Ritwika is Senior Resident Fellow and Lead at Charkha, Vidhi’s Constitutional Law Centre. Her current research is focused on comparative federalism, local governments, and electoral reforms. From 2014-17, Ritwika was a Research Fellow in the Public Law vertical at Vidhi. She advised several departments and regulatory authorities under the Government of India, on questions concerning constitutional validity of proposed legislation, legislative competence of the Union and states, and contours of the powers and functions of regulators. Ritwika also assisted the Union of India in preparing its written submissions in the National Judicial Appointments Commission (NJAC) Case. Between 2019-2020, Ritwika worked as a Research Associate at DAKSH, Bengaluru. She obtained her LL.M. from the University of Cambridge in 2018. She graduated with a B.A. LL.B. (Hons.)) from the Indraprastha University, Delhi in 2013, and the LL.M. from the NALSAR University of Law, Hyderabad in 2014. Ritwika is the co-editor of “Appointment of Judges to the Supreme Court of India: Transparency, Accountability and Independence” (Oxford University Press, 2018), a volume of essays addressing the politics, doctrine, and crucial developments pertaining to judicial appointments in India.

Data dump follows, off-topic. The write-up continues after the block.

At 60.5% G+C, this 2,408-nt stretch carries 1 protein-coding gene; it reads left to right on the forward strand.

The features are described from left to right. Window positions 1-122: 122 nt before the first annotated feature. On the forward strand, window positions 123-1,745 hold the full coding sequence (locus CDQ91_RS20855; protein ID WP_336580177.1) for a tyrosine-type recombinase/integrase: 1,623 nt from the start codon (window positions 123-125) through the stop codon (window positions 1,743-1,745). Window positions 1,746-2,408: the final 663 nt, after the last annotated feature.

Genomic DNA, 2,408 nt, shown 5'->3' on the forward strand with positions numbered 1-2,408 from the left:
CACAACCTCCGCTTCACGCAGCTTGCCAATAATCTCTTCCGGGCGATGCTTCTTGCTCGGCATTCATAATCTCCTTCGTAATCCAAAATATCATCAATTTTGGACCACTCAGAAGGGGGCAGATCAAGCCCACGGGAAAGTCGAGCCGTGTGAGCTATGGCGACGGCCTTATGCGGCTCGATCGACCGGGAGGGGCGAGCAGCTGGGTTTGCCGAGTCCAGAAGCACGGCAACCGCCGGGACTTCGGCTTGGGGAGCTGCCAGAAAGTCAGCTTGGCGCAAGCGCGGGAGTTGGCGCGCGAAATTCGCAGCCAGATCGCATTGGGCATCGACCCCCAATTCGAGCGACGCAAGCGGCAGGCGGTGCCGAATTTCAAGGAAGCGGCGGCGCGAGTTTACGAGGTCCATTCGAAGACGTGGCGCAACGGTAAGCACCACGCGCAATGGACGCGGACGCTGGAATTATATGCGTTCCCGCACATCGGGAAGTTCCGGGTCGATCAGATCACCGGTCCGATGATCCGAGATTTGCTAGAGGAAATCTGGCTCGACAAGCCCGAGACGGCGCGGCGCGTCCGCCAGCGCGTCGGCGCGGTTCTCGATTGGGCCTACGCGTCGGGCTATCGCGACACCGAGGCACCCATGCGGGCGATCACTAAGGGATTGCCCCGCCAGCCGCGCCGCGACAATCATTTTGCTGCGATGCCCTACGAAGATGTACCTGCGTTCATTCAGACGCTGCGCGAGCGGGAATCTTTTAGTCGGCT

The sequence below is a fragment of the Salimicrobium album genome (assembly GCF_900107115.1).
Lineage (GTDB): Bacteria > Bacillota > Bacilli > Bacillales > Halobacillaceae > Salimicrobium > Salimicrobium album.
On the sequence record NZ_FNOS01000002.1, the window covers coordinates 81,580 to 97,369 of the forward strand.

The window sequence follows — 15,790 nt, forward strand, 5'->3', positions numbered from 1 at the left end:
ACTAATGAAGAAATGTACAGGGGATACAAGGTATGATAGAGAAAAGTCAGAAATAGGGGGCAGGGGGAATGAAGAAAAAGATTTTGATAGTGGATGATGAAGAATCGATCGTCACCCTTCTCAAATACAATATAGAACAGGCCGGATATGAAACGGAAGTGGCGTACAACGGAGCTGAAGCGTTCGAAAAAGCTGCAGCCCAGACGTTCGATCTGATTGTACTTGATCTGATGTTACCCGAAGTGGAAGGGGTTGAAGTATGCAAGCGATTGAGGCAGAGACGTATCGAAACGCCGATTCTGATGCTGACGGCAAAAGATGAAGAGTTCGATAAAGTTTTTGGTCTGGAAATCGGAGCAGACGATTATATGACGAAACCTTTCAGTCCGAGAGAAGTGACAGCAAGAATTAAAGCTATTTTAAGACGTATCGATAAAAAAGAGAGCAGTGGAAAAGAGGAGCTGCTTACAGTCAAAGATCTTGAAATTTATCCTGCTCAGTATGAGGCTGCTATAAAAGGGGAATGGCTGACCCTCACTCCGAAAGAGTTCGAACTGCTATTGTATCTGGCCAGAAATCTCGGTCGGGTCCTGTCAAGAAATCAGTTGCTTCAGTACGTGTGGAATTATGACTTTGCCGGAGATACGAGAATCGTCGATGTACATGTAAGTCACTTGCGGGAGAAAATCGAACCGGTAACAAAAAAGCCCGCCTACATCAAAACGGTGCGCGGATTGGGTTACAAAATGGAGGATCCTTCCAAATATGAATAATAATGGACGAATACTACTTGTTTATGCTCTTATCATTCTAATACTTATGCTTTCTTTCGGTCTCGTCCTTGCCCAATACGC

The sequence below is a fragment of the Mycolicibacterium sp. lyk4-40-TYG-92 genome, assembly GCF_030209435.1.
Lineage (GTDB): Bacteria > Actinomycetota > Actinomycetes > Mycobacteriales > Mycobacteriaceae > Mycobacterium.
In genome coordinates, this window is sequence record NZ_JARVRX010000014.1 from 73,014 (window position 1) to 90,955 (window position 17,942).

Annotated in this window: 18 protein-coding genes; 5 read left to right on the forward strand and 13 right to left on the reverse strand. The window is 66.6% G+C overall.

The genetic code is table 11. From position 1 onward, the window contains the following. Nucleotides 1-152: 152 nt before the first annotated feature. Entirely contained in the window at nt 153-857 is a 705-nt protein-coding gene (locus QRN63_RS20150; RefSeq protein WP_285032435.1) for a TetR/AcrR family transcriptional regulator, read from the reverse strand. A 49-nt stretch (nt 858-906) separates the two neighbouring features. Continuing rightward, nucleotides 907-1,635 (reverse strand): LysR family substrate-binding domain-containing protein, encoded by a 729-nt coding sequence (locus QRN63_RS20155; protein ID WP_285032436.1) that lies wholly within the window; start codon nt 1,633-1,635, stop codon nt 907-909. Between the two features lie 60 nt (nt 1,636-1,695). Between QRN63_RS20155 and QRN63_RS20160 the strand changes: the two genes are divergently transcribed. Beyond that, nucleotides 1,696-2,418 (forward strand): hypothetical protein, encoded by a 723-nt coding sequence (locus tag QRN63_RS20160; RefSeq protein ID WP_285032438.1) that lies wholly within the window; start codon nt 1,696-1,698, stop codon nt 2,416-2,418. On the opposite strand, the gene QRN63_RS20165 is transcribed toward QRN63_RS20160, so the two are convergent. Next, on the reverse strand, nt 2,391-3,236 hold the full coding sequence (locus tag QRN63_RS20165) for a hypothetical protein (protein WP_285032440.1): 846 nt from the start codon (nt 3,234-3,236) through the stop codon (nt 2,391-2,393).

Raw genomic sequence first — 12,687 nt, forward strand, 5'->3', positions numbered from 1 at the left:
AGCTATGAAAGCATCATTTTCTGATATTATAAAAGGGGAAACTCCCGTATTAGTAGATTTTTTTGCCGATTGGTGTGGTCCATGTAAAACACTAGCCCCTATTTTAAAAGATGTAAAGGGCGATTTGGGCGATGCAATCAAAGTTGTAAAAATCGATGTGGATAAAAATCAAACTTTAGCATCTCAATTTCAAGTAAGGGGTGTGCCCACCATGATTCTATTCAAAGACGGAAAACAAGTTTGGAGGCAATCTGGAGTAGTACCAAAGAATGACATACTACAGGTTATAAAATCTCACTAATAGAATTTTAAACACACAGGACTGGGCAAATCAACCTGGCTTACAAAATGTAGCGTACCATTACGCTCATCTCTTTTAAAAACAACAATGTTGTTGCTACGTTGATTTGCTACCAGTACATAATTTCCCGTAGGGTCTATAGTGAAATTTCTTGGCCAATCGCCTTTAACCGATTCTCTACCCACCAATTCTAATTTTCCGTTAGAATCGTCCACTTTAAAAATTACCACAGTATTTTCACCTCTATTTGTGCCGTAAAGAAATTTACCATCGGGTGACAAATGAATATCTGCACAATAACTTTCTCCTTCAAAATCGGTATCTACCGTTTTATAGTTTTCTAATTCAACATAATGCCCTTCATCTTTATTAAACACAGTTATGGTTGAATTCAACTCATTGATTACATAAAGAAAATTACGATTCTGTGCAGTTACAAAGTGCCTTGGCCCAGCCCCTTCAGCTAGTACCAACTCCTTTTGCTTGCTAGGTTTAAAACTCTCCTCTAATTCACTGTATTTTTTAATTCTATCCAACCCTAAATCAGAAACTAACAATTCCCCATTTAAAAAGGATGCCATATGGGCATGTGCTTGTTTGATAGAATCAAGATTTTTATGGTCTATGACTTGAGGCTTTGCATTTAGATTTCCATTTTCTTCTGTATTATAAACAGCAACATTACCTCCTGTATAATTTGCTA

Vidhi Writes: Parliament Disruptions – The (missing) great Debate
That the Indian Parliament is being increasingly characterised by political grandstanding is hardly a surprise. The withering away of Parliament’s deliberative role has been gradual but significant. Questions were justifiably raised when in the preceding years, certain far-reaching legislation were passed as ‘Money Bills’ despite not strictly falling within the constitutional definition of the term. The Farm Bills of 2020 will forever bear the (dubious) distinction of being passed amid a blatant violation of the Rules of Procedure of the Rajya Sabha. And then, there is the Monsoon Session of 2021